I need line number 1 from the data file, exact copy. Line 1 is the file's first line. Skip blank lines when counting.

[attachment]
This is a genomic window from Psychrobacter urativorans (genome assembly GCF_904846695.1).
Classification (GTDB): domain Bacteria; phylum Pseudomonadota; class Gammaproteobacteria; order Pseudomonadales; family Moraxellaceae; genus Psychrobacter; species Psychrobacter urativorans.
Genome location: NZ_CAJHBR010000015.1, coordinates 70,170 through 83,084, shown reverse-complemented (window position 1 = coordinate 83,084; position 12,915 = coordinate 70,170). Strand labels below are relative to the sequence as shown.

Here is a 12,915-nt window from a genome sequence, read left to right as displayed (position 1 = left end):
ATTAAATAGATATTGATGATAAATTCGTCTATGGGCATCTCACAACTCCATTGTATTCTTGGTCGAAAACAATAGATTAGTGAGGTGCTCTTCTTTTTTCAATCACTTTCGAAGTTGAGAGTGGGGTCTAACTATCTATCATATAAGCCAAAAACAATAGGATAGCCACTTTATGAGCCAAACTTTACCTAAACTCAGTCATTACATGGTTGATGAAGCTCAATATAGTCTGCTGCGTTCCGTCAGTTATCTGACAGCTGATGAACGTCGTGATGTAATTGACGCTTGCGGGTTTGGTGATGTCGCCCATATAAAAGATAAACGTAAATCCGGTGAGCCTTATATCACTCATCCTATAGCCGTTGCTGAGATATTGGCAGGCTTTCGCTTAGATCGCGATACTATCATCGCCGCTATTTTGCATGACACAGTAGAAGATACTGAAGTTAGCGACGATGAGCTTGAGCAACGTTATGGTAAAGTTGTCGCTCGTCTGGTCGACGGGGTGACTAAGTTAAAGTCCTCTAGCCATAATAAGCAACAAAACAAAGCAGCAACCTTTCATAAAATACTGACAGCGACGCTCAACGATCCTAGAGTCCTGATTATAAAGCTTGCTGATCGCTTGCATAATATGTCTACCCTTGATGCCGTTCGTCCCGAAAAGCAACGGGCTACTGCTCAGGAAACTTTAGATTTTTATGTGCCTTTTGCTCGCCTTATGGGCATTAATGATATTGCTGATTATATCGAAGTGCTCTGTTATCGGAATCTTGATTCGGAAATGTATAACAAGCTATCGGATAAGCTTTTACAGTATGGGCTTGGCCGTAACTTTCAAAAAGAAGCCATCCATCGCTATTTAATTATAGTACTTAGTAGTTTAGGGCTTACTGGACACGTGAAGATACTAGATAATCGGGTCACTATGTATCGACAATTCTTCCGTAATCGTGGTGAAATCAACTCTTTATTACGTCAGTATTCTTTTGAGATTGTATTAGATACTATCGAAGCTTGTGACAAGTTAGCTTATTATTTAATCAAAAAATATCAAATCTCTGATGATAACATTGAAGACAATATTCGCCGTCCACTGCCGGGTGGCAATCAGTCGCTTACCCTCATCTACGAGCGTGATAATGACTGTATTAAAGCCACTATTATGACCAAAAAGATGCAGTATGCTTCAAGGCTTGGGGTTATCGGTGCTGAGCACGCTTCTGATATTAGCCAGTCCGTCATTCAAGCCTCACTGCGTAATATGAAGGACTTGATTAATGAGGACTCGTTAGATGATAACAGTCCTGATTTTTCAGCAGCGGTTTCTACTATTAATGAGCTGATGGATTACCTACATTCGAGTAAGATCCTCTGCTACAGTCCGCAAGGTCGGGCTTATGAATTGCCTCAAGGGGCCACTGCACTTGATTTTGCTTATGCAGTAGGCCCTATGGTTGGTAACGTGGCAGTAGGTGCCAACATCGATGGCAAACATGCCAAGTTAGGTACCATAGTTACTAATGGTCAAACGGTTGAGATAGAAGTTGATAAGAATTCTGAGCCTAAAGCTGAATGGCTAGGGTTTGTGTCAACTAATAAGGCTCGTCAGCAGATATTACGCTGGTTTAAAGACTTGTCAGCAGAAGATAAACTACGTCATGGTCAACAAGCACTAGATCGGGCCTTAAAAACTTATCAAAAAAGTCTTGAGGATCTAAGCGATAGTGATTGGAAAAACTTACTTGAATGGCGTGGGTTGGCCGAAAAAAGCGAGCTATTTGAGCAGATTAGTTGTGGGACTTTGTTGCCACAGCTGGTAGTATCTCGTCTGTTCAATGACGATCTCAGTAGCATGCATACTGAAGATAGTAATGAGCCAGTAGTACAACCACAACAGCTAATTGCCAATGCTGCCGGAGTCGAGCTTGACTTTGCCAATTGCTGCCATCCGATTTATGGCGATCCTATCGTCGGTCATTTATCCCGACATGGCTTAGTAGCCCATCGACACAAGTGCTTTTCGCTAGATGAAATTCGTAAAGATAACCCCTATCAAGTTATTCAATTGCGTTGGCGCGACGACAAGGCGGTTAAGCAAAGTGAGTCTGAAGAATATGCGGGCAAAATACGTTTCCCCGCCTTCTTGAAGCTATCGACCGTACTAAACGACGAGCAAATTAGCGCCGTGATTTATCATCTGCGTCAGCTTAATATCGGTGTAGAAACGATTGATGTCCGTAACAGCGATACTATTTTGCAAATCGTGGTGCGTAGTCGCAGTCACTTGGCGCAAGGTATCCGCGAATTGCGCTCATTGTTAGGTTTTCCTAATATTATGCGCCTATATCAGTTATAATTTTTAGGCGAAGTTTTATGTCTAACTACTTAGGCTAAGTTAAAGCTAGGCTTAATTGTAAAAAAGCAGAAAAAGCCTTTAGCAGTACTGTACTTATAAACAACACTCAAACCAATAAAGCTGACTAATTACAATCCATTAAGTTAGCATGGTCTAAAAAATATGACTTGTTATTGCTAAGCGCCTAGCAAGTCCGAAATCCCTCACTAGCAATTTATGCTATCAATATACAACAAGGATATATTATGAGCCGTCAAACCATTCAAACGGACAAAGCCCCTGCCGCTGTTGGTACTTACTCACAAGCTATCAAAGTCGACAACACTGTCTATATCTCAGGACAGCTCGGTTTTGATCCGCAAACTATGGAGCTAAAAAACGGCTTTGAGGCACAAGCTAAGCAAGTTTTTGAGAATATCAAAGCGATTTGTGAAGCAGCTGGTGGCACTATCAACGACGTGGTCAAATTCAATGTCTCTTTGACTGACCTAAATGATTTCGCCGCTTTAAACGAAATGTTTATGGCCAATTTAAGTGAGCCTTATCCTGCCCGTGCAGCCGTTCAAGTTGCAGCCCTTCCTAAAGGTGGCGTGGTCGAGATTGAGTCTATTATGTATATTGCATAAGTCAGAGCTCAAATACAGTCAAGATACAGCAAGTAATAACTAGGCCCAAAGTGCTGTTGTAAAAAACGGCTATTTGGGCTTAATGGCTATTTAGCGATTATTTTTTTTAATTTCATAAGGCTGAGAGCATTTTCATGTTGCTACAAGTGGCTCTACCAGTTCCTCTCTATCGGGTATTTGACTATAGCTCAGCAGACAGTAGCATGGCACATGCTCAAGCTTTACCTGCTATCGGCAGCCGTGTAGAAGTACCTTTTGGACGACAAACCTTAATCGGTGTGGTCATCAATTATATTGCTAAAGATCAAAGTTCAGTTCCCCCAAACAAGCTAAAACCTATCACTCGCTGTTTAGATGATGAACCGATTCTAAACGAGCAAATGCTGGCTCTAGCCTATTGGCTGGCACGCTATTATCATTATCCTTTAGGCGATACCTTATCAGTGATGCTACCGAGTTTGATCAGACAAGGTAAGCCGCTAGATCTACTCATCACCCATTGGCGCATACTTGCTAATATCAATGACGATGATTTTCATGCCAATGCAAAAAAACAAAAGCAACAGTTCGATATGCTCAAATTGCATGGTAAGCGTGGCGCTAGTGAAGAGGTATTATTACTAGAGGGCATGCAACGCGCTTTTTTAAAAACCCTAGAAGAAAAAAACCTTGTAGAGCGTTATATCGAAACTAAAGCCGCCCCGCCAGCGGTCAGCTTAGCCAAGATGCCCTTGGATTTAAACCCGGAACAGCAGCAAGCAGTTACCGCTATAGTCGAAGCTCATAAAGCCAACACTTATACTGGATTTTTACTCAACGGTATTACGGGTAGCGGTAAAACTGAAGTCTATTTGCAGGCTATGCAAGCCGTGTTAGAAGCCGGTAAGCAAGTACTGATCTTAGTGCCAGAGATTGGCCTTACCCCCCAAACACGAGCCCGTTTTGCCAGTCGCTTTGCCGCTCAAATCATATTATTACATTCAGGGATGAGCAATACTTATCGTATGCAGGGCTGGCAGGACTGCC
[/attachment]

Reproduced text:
This is a genomic window from Psychrobacter urativorans (genome assembly GCF_904846695.1).